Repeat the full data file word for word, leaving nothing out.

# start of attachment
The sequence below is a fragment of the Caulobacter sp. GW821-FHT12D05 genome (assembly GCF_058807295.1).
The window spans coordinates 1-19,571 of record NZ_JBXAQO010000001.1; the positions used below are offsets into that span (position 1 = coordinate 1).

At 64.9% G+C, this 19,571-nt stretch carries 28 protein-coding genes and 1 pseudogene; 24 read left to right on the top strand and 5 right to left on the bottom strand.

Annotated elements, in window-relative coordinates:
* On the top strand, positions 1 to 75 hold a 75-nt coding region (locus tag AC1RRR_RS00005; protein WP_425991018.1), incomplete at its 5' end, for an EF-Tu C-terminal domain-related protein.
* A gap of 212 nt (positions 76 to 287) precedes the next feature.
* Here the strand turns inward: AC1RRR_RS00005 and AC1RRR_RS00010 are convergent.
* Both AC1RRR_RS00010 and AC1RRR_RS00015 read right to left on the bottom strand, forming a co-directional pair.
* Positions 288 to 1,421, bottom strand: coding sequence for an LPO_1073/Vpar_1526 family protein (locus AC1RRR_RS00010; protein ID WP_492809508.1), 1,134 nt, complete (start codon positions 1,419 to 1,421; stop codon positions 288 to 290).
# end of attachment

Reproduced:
The sequence below is a fragment of the Caulobacter sp. GW821-FHT12D05 genome (assembly GCF_058807295.1).
The window spans coordinates 1-19,571 of record NZ_JBXAQO010000001.1; the positions used below are offsets into that span (position 1 = coordinate 1).

At 64.9% G+C, this 19,571-nt stretch carries 28 protein-coding genes and 1 pseudogene; 24 read left to right on the top strand and 5 right to left on the bottom strand.

Annotated elements, in window-relative coordinates:
* On the top strand, positions 1 to 75 hold a 75-nt coding region (locus tag AC1RRR_RS00005; protein WP_425991018.1), incomplete at its 5' end, for an EF-Tu C-terminal domain-related protein.
* A gap of 212 nt (positions 76 to 287) precedes the next feature.
* Here the strand turns inward: AC1RRR_RS00005 and AC1RRR_RS00010 are convergent.
* Both AC1RRR_RS00010 and AC1RRR_RS00015 read right to left on the bottom strand, forming a co-directional pair.
* Positions 288 to 1,421, bottom strand: coding sequence for an LPO_1073/Vpar_1526 family protein (locus AC1RRR_RS00010; protein ID WP_492809508.1), 1,134 nt, complete (start codon positions 1,419 to 1,421; stop codon positions 288 to 290).